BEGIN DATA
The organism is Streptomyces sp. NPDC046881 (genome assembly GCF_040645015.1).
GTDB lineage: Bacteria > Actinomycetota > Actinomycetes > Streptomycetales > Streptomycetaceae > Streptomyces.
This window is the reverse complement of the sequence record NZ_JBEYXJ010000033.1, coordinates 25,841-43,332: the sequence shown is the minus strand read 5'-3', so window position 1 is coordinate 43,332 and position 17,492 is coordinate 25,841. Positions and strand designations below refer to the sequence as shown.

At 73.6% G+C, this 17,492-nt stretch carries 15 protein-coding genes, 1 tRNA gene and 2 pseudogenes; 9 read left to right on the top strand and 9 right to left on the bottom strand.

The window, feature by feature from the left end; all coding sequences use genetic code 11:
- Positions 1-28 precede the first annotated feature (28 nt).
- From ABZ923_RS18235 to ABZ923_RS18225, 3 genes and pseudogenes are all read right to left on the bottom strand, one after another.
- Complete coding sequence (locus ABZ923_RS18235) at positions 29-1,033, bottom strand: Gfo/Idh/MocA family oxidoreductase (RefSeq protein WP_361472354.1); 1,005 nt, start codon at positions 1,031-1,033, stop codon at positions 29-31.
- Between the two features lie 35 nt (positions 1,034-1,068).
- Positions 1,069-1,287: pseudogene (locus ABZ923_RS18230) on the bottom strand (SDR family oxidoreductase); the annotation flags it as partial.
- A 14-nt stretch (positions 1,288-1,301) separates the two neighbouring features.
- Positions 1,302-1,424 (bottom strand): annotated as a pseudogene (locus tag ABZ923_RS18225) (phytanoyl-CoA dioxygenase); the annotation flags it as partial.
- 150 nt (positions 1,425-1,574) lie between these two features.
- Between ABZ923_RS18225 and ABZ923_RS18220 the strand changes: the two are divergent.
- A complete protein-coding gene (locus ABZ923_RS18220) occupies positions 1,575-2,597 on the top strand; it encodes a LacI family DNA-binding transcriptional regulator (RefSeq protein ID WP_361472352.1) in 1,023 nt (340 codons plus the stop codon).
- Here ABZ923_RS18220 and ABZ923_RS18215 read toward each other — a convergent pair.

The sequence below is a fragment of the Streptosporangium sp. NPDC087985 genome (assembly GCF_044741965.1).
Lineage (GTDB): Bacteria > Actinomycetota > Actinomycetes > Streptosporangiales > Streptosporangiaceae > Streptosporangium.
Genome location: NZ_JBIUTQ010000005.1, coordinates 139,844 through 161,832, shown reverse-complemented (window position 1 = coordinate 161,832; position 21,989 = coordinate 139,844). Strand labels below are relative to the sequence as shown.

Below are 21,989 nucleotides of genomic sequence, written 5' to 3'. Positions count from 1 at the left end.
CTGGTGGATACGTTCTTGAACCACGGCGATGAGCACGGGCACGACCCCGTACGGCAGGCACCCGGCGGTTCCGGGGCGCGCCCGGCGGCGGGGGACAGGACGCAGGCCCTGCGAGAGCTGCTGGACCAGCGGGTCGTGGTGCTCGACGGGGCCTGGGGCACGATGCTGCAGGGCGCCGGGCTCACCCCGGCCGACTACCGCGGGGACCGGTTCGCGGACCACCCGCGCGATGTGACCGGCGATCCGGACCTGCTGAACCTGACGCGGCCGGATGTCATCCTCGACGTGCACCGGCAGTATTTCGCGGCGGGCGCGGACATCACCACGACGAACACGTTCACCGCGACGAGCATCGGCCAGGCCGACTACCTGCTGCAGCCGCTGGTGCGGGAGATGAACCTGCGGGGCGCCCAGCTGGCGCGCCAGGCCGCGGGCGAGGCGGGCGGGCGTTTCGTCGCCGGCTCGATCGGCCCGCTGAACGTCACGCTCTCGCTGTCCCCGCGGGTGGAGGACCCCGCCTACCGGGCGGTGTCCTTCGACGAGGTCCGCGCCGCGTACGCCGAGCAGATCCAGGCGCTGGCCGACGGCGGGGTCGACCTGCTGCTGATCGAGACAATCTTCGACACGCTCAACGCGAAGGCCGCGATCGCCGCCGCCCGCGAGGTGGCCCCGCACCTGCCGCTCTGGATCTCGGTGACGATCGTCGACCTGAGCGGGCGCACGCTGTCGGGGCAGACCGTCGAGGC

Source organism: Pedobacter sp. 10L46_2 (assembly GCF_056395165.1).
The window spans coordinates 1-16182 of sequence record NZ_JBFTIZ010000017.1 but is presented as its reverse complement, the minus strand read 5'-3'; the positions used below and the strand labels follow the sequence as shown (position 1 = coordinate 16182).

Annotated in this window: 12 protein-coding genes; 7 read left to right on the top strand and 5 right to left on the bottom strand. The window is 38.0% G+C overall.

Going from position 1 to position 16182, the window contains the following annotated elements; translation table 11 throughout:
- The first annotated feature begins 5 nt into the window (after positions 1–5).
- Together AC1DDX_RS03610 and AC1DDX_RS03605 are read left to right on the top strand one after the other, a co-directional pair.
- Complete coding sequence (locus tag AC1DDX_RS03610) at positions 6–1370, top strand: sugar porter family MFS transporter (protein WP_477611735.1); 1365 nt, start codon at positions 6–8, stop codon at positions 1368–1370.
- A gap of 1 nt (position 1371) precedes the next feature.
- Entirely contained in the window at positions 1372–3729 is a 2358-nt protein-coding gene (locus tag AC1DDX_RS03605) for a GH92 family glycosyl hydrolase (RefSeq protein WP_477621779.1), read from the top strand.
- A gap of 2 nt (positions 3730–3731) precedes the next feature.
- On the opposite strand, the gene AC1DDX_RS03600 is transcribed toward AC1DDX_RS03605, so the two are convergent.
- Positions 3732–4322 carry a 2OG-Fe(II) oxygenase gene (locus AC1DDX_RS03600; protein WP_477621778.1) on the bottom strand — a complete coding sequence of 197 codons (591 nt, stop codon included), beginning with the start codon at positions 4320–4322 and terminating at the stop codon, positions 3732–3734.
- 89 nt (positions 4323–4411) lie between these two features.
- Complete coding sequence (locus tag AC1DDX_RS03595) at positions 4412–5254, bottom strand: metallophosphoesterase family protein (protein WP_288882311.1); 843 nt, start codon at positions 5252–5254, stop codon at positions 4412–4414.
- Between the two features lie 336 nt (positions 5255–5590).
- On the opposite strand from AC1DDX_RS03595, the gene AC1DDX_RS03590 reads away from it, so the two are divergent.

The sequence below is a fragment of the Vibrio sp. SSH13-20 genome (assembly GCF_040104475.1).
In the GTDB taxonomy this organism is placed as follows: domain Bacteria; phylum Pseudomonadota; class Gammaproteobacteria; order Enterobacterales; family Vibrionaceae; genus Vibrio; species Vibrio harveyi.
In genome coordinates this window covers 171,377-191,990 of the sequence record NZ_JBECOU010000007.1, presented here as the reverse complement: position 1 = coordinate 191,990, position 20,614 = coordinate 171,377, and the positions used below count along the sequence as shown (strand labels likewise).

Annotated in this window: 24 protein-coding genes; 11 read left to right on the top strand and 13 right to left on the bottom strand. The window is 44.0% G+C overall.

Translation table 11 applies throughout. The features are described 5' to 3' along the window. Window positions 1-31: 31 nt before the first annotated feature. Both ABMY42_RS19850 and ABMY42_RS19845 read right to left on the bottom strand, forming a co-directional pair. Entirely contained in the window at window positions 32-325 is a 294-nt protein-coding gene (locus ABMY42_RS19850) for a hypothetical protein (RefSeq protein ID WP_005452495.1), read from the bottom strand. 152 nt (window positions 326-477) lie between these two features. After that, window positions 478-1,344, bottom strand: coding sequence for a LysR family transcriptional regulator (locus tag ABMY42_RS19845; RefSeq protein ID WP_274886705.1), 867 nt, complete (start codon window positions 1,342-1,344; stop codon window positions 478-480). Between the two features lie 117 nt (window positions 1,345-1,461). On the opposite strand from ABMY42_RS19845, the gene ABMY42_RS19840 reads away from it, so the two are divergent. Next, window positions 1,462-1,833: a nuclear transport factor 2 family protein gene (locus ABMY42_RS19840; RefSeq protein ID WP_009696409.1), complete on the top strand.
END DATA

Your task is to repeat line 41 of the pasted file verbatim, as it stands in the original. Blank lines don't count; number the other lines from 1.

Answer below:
Annotated in this window: 24 protein-coding genes; 11 read left to right on the top strand and 13 right to left on the bottom strand. The window is 44.0% G+C overall.